Smith self-produced Oshin after returning from a tour with Beach Fossils, who were enjoying a buzzy run of their own in the early 2010s. Holed up in a painter’s studio without running water in Bushwick, Smith brought these tracks to life over the course of a sticky Northeast summer. The end result sounded uncharacteristically professional and refined, given his roots in the lo-fi scene. He drew inspiration from an imaginary world that existed beyond the confines of the concrete jungle, as well as from musical artists including Faust and Arthur Russell and writers like James Welsh and Heart Crane. An intense sense of solitude underlined Smith’s creative process, but he enlisted his childhood friend/guitarist Andrew Bailey, scrappy bassist Devin Perez, and former Smith Westerns drummer Colby Hewitt to play in his live setup.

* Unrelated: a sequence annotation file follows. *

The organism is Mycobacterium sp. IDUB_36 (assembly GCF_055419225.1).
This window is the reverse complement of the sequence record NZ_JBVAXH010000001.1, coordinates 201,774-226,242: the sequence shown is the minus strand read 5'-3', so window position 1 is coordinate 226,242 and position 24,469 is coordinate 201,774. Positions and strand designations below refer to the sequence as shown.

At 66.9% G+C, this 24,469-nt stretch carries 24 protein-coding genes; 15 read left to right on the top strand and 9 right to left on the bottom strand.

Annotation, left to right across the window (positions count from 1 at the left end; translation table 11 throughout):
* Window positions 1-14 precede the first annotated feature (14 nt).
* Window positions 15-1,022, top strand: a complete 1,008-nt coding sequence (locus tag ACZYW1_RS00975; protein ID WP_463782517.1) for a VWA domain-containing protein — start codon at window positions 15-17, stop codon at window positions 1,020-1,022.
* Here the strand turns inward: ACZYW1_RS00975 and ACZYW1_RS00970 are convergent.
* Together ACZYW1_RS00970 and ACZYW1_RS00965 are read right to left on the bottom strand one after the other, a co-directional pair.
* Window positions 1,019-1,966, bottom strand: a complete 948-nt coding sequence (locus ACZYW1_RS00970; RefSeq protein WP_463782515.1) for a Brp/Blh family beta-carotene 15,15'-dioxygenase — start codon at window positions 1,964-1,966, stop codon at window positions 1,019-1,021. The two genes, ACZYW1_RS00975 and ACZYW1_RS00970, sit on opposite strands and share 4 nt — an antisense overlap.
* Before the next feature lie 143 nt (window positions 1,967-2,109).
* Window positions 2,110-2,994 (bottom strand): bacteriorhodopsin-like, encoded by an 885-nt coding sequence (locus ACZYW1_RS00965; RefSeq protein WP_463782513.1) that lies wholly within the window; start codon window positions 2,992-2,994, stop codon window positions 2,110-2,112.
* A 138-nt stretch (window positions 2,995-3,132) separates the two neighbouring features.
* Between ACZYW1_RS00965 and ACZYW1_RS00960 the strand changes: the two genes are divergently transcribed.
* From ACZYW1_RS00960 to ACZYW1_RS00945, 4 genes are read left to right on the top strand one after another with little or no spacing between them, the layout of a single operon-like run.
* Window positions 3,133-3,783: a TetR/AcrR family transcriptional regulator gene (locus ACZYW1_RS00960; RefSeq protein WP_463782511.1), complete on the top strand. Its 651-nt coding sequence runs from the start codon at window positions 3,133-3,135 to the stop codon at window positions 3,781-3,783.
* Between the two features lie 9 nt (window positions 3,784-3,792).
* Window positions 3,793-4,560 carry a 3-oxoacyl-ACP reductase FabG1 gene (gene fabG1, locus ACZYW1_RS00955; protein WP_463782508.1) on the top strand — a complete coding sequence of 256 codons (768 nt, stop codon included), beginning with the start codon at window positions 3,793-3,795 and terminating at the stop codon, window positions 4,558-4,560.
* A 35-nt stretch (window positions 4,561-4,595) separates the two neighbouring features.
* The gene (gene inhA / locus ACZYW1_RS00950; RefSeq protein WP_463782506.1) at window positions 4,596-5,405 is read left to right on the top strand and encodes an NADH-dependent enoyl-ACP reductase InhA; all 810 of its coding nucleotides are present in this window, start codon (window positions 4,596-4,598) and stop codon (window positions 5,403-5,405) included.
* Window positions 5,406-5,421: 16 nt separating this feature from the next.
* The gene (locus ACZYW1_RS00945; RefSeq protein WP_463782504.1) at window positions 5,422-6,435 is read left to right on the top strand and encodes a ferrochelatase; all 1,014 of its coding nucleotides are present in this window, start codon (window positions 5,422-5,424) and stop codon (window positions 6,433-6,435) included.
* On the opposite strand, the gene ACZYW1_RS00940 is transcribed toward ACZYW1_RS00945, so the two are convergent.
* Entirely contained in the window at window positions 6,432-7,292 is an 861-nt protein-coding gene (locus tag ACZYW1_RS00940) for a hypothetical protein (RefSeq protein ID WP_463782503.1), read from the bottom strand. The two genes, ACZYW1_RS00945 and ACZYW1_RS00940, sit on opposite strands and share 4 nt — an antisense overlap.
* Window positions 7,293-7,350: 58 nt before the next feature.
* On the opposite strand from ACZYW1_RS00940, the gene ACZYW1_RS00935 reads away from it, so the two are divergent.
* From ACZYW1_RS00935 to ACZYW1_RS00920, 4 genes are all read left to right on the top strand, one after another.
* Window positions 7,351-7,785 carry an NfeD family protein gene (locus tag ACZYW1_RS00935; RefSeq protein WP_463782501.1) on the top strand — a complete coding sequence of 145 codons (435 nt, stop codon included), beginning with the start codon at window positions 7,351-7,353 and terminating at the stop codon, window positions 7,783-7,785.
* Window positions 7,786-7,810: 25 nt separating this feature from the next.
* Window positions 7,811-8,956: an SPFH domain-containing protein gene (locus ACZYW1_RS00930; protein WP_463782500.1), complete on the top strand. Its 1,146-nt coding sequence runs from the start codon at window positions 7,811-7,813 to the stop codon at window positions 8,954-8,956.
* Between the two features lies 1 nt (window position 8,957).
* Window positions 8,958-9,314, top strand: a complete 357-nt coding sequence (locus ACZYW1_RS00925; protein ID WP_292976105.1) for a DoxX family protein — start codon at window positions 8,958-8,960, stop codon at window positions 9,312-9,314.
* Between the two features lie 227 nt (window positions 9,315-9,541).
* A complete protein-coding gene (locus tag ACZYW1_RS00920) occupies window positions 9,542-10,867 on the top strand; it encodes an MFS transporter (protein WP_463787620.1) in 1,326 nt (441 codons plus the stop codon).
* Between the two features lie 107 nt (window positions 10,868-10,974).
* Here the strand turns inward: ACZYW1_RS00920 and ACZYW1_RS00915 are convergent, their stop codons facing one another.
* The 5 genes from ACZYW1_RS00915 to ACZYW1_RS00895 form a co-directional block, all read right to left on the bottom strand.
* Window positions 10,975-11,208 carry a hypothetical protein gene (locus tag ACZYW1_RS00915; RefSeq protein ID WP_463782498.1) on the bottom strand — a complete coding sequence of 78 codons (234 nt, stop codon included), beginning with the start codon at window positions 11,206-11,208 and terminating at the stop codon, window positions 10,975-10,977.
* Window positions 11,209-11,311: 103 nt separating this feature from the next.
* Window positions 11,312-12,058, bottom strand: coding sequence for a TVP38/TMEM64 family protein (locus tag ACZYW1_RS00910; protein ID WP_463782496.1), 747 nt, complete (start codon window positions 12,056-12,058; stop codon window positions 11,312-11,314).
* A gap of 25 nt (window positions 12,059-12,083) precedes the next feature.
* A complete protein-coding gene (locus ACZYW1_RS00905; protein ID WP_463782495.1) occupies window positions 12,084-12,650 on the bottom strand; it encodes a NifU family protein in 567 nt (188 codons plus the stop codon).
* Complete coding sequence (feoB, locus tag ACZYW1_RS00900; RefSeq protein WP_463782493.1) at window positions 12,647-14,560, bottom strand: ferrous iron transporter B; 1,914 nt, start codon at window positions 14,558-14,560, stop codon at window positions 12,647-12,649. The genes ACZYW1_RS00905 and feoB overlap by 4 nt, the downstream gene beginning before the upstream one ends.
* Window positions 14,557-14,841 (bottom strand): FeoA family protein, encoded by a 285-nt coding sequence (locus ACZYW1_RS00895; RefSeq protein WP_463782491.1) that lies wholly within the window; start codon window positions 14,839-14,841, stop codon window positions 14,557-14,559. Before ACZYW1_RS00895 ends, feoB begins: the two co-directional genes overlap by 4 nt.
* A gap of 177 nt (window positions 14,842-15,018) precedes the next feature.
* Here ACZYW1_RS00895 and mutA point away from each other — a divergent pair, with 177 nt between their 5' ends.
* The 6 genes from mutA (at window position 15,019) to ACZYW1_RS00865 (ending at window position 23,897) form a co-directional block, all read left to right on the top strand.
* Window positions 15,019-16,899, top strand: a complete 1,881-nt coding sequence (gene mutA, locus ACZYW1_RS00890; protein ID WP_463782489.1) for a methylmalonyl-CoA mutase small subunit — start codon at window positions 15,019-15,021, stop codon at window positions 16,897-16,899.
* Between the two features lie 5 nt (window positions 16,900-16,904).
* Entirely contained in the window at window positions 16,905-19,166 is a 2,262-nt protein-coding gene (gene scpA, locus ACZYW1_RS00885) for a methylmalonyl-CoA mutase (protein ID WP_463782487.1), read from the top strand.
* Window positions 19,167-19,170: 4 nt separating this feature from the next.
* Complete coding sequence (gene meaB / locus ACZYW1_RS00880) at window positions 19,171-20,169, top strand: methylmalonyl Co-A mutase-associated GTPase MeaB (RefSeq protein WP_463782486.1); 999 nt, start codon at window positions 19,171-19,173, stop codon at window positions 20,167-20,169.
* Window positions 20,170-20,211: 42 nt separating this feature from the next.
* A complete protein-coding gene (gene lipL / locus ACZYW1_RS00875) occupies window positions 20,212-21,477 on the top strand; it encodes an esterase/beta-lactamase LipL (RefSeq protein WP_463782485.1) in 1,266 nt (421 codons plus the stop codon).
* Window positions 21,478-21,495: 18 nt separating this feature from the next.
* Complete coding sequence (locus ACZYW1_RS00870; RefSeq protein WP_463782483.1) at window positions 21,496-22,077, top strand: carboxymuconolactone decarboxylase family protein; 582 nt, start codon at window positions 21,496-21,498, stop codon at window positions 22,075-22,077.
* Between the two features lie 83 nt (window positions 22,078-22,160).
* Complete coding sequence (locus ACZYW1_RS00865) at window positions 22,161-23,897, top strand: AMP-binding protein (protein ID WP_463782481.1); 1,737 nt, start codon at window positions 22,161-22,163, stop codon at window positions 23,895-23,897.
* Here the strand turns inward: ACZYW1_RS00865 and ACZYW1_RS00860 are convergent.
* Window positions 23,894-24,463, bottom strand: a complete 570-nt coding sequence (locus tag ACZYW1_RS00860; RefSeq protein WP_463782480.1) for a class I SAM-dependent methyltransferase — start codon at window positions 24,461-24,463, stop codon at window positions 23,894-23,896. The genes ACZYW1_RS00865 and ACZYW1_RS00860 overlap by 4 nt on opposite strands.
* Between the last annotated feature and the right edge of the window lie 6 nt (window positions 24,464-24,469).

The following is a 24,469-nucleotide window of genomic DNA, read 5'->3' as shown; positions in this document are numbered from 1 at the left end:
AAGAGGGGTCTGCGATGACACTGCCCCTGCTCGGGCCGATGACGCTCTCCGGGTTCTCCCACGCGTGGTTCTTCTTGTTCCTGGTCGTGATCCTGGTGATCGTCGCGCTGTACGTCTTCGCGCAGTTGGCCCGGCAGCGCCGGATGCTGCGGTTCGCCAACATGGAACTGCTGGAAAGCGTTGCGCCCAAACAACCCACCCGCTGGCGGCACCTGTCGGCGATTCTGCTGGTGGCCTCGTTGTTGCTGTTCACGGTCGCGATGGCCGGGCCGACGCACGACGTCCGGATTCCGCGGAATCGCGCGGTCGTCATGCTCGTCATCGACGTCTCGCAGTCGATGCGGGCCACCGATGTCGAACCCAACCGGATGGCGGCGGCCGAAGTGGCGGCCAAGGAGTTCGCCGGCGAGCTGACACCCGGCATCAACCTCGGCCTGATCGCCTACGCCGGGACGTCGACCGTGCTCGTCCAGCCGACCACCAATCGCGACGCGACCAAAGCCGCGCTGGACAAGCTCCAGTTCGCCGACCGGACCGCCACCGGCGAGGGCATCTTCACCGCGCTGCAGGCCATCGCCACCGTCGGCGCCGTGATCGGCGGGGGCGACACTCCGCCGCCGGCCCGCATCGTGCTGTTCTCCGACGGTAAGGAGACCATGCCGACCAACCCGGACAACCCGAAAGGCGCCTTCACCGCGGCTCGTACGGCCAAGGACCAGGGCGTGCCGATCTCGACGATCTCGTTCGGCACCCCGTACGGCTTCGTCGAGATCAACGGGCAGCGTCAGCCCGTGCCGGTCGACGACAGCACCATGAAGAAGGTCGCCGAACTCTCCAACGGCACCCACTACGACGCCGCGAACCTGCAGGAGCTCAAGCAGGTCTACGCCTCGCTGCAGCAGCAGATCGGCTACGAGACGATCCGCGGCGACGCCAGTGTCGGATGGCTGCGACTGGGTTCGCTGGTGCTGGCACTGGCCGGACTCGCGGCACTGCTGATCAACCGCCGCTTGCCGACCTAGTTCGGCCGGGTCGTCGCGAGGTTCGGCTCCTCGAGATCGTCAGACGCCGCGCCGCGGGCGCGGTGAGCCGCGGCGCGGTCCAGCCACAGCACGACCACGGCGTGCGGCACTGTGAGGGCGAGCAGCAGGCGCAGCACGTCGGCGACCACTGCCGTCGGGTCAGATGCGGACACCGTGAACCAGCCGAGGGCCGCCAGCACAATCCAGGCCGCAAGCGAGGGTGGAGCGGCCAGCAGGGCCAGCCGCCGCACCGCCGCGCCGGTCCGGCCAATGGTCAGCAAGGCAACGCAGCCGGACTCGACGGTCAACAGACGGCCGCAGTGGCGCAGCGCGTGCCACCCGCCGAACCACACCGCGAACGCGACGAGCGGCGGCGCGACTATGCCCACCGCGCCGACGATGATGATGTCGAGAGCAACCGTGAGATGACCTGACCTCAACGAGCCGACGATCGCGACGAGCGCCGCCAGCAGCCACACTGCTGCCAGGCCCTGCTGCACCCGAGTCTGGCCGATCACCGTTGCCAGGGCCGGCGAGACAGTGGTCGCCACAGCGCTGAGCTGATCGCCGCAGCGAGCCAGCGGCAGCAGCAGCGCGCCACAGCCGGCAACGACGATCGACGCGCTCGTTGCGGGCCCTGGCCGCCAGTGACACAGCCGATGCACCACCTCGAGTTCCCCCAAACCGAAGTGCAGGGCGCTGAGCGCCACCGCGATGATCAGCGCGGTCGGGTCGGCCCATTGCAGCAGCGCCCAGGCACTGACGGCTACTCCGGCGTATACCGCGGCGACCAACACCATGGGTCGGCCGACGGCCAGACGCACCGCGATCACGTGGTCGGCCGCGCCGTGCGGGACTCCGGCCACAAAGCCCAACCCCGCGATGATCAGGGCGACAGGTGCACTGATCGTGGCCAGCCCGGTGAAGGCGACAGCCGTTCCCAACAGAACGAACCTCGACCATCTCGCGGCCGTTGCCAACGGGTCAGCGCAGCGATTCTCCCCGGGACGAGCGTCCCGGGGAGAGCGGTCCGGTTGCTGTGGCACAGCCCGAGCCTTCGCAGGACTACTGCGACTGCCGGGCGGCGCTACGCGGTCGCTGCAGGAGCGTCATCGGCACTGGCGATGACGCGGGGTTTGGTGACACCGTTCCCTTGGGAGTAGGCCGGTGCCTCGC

DIIV set themselves apart from their abundance of peers by masterfully blurring the lines between shoegaze and krautrock. Centered on almost frustratingly simplistic lyricism, the songs on Oshin are largely carried by motorik grooves and sweeping, interlocking riffs. Although Smith’s words are frequently indecipherable, ornate arrangements compensate for the lack of variety in his verse. On the single “How Long Have You Known,” he just sings the track title over and over again while pristine stringwork swirls in the foreground. “Wait” finds Smith repeating the phrase “In the city/ Wait for love” atop the contrasted clatter of train noises and a gorgeously sustained synthline. Even the record’s most fleshed-out tracks (“Earthboy” and “Doused”) shroud Smith’s low-mixed voice in so much reverb that it’s all-but-impossible to glean the subject matter. Ultimately, though, the album’s cryptic nature only adds to its allure. The understated jamminess of these cuts holds up alongside the timeless output of 1970s German bands such as Neu! and La Düsseldorf, as well as the work of lackadaisical ‘90s acts like Slowdive and Drop Nineteens.